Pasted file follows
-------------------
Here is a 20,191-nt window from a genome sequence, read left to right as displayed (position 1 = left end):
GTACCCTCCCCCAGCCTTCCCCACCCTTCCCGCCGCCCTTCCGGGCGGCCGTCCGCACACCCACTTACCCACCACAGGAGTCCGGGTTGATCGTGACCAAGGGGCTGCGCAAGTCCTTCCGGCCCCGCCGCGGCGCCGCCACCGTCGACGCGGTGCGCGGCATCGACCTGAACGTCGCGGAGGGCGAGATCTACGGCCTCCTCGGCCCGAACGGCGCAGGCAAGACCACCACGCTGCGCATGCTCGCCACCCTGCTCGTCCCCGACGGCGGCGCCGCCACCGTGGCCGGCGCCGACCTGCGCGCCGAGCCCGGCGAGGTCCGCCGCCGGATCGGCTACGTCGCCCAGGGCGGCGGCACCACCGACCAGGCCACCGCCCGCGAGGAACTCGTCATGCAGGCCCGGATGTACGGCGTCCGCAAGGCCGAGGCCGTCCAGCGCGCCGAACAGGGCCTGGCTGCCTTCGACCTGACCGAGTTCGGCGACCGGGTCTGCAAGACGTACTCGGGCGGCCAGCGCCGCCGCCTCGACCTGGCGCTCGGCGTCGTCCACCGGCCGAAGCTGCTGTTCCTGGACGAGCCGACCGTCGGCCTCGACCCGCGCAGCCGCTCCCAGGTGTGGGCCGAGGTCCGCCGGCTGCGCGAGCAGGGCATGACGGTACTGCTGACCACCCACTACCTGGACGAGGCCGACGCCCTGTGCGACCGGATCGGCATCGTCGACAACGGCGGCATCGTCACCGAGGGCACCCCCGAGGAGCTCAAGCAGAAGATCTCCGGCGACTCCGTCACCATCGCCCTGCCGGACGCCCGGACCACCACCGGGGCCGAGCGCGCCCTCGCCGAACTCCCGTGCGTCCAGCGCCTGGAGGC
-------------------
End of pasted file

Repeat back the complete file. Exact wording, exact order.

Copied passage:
Here is a 20,191-nt window from a genome sequence, read left to right as displayed (position 1 = left end):
GTACCCTCCCCCAGCCTTCCCCACCCTTCCCGCCGCCCTTCCGGGCGGCCGTCCGCACACCCACTTACCCACCACAGGAGTCCGGGTTGATCGTGACCAAGGGGCTGCGCAAGTCCTTCCGGCCCCGCCGCGGCGCCGCCACCGTCGACGCGGTGCGCGGCATCGACCTGAACGTCGCGGAGGGCGAGATCTACGGCCTCCTCGGCCCGAACGGCGCAGGCAAGACCACCACGCTGCGCATGCTCGCCACCCTGCTCGTCCCCGACGGCGGCGCCGCCACCGTGGCCGGCGCCGACCTGCGCGCCGAGCCCGGCGAGGTCCGCCGCCGGATCGGCTACGTCGCCCAGGGCGGCGGCACCACCGACCAGGCCACCGCCCGCGAGGAACTCGTCATGCAGGCCCGGATGTACGGCGTCCGCAAGGCCGAGGCCGTCCAGCGCGCCGAACAGGGCCTGGCTGCCTTCGACCTGACCGAGTTCGGCGACCGGGTCTGCAAGACGTACTCGGGCGGCCAGCGCCGCCGCCTCGACCTGGCGCTCGGCGTCGTCCACCGGCCGAAGCTGCTGTTCCTGGACGAGCCGACCGTCGGCCTCGACCCGCGCAGCCGCTCCCAGGTGTGGGCCGAGGTCCGCCGGCTGCGCGAGCAGGGCATGACGGTACTGCTGACCACCCACTACCTGGACGAGGCCGACGCCCTGTGCGACCGGATCGGCATCGTCGACAACGGCGGCATCGTCACCGAGGGCACCCCCGAGGAGCTCAAGCAGAAGATCTCCGGCGACTCCGTCACCATCGCCCTGCCGGACGCCCGGACCACCACCGGGGCCGAGCGCGCCCTCGCCGAACTCCCGTGCGTCCAGCGCCTGGAGGC